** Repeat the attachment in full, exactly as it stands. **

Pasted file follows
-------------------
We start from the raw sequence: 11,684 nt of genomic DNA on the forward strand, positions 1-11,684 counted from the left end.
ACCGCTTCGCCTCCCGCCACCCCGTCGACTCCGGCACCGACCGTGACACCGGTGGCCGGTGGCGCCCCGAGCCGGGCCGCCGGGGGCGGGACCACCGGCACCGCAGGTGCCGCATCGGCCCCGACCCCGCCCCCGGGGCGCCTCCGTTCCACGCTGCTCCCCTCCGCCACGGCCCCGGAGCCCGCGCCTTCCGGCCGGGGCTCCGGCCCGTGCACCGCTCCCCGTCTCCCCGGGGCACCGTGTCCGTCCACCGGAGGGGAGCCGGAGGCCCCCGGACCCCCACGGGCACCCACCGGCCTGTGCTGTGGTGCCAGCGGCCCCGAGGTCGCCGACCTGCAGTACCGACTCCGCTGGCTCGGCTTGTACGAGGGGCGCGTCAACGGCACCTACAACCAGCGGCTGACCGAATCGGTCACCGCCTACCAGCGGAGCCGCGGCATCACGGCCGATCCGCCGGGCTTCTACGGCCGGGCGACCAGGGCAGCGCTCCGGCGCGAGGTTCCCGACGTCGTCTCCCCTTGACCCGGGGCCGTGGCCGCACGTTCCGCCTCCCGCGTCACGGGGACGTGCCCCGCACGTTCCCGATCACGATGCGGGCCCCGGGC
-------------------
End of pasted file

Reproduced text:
We start from the raw sequence: 11,684 nt of genomic DNA on the forward strand, positions 1-11,684 counted from the left end.
ACCGCTTCGCCTCCCGCCACCCCGTCGACTCCGGCACCGACCGTGACACCGGTGGCCGGTGGCGCCCCGAGCCGGGCCGCCGGGGGCGGGACCACCGGCACCGCAGGTGCCGCATCGGCCCCGACCCCGCCCCCGGGGCGCCTCCGTTCCACGCTGCTCCCCTCCGCCACGGCCCCGGAGCCCGCGCCTTCCGGCCGGGGCTCCGGCCCGTGCACCGCTCCCCGTCTCCCCGGGGCACCGTGTCCGTCCACCGGAGGGGAGCCGGAGGCCCCCGGACCCCCACGGGCACCCACCGGCCTGTGCTGTGGTGCCAGCGGCCCCGAGGTCGCCGACCTGCAGTACCGACTCCGCTGGCTCGGCTTGTACGAGGGGCGCGTCAACGGCACCTACAACCAGCGGCTGACCGAATCGGTCACCGCCTACCAGCGGAGCCGCGGCATCACGGCCGATCCGCCGGGCTTCTACGGCCGGGCGACCAGGGCAGCGCTCCGGCGCGAGGTTCCCGACGTCGTCTCCCCTTGACCCGGGGCCGTGGCCGCACGTTCCGCCTCCCGCGTCACGGGGACGTGCCCCGCACGTTCCCGATCACGATGCGGGCCCCGGGC